Three-sport star Gleaves has high expectations for her final year at Seoul American
Stars and Stripes September 21, 2010
There’s a certain cachet that goes with being a two-time most valuable player, a Far East Tournament champion in basketball and soccer, and a bronze medalist in a third sport: volleyball.
You’re known. People stare, point and titter to their friends as you walk through the exchange, the school hallways or just on the street. The bolder ones come up and talk about how you amazed them.
A newspaper names you its Pacific high school athlete of the year. You even have a Facebook page entitled “OMG Liz Gleaves!” with 116 members.
But with that title come added challenges.
On top of being recognized everywhere you go, opposing players come at you twice as hard and won’t back down in trying to knock you off that pedestal.
“It’s pretty weird,” said Gleaves, a Seoul American senior who has impressed teammates, foes and fans with her athletic ability since stepping onto the varsity volleyball court in September 2007 as a freshman. “I feel the eyes stare at me. I can hear them whispering.”
Having a classmate put together a Facebook fan page left her “pretty surprised; I didn’t believe her,” Gleaves said. “It’s hard to put into words. A player who works pretty hard and tries to do her best and gets those awards, it’s worth it in the end.”
Still, at times, the pressure, and bull’s-eyes that go with it, feel like a 20-ton boulder on your shoulders. “I do feel the pressure, against every team we play,” Gleaves said.
It might seem enormous after days like Saturday, when defending Far East Division II champion Daegu American handed the Falcons their first regular-season loss, 16-25, 28-26, 25-19, 25-22, in which the Warriors rallied from behind 17-19 and 10-18 in the third and fourth sets.
“We gave them that game. They deserved to win, they played without errors, but we played with all the errors. It wasn’t even one of my good games,” said Gleaves. She had three spike kills in 20 attempts and has 22 in 69 this season, down from 30 in 63 through four matches in 2009.
“I was really off. I wish I wasn’t. I guess maybe I wasn’t focused. I didn’t relax. I was tense the whole game. We had so many opportunities, but we just didn’t click.”
So, how do you deal with the added pressures that go with being a “known face?” Plus remaining “humble” and “grounded,” terms that Falcons and opposing coaches have long used to describe Gleaves?
It’s rather tough, said coach Denny Hilgar, for Gleaves to top what she’s done simply because “she’s been doing amazing things” since her middle-school and youth sports days. “Each year became tougher to outdo the previous year,” he said.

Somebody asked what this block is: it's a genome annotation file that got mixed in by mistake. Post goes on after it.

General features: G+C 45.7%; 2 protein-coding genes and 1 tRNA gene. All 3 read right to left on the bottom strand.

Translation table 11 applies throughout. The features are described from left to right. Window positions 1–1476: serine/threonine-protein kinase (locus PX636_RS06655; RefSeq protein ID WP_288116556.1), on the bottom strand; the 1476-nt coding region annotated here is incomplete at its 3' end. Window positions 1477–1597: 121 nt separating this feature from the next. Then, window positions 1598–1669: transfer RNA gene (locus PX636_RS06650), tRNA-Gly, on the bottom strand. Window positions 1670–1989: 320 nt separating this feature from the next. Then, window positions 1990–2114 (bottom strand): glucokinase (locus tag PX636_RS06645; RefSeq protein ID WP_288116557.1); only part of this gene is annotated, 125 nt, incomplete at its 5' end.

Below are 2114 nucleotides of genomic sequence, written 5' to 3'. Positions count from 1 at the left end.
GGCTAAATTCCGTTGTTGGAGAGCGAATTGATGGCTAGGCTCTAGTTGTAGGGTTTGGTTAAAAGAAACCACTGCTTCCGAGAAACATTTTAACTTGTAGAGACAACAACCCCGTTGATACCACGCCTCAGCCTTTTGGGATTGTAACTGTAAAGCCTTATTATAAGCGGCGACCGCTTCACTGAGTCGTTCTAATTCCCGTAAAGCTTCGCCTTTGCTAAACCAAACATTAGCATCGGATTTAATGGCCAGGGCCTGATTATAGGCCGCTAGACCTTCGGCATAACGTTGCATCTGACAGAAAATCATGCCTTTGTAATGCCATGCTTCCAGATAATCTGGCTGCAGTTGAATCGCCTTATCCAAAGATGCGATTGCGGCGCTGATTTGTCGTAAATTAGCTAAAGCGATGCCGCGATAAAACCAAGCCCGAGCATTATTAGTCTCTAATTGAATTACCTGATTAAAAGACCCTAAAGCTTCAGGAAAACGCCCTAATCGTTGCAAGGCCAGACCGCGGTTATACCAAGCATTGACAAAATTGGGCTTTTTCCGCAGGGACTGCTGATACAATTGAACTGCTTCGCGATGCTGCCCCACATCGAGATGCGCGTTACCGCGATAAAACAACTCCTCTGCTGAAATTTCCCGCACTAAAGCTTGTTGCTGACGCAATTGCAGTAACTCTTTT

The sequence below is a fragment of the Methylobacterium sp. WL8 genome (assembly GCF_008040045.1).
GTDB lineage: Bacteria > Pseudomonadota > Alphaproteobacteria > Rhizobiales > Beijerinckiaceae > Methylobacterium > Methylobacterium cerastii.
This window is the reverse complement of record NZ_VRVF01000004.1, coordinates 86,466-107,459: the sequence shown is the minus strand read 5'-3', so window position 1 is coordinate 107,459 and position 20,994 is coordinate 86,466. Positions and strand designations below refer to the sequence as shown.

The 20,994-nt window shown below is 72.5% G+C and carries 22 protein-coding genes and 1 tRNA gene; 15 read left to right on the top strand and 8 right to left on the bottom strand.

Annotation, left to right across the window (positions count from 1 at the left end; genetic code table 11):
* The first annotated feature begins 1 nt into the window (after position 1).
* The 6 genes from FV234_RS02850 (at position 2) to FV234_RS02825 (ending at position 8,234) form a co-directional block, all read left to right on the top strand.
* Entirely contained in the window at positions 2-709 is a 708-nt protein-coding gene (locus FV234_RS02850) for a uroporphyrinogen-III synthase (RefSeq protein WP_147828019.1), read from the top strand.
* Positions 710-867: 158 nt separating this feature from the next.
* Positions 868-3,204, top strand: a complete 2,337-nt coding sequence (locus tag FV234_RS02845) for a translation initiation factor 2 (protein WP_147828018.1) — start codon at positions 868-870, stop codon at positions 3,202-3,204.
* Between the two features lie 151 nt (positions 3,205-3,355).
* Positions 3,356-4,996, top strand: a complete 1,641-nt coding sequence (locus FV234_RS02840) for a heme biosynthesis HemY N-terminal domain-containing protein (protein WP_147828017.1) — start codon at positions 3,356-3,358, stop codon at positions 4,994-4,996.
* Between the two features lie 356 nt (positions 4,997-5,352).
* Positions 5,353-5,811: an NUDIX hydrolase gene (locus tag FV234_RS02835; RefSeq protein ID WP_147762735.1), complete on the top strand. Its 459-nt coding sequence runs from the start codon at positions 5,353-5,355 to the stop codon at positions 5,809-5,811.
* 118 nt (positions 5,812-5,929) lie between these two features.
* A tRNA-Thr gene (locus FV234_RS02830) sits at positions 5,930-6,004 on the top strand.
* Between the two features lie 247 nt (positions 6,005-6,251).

Part of the subdued side of her personality, Hilgar said, means she leads more by quiet example than vocally. “We just keep reminding her that she needs to be the go-to person.”
Three kills or 23, Gleaves is still a “very dangerous player” who bears considerable attention from opponents at all times, Daegu coach Joanna Wyche said.
“She has the attitude that she’s going to go out and get it done,” Wyche said. “She gets the height. She adapts, she adjusts and comes back out at you in full gear. She absorbs things more quickly than the normal athlete and just goes out and executes.”
Last year’s glory was great, Gleaves said, but she tells herself that that was last year. She wants to move ahead and work toward not just equaling, but bettering herself and her team.
“I always try to push myself hard, no matter what,” Gleaves said, adding that she’s a big believer in former Seoul American three-sport coach Julian Harden’s motto: If better is possible, good is not enough.
“I don’t put myself out there saying I’m ‘all that.’ I know I’m a good player, but I always push myself to be better.”
When a team such as Daegu knocks you off, you pick yourself up, dust yourself off and start all over again.
“I have to shake it off, be a little loose, be confident in myself and my teammates and just play the game,” she said.
Having solid teammates, including hitting partner Destinee Harrison (56 kills, 120 attempts, 50-for-63 serving with 25 aces, eight blocks and 27 defensive digs) plus novice setter Tiffany Mitchell helps. Plus, there’s the goal of sending out 31-year coach Denny Hilgar with his first Far East Tournament title.
In past years, “we’ve had some individuals (who) didn’t work as a team,” Gleaves said. “We have good chemistry this year. I’m excited. There’s a lot of pressure because it’s coach’s last season, but we think we can pull through. No drama. We just need to develop more.”
Gleaves feels the Falcons can finish in the Division I top four, perhaps even reach Center Court. Following the season, the Falcons take to the basketball hardwood with newcomer Jordan Elliott, a seasoned AAU transfer from Virginia, then the soccer pitch in spring.
Cleaves’ overall goals in her final year in Falcons Navy blue and white: “To play my best, do as good as I can for the team, win Far East for Coach (Hilgar) and have a lot of fun. Make good memories at Far East. And I don’t want to have any regrets.”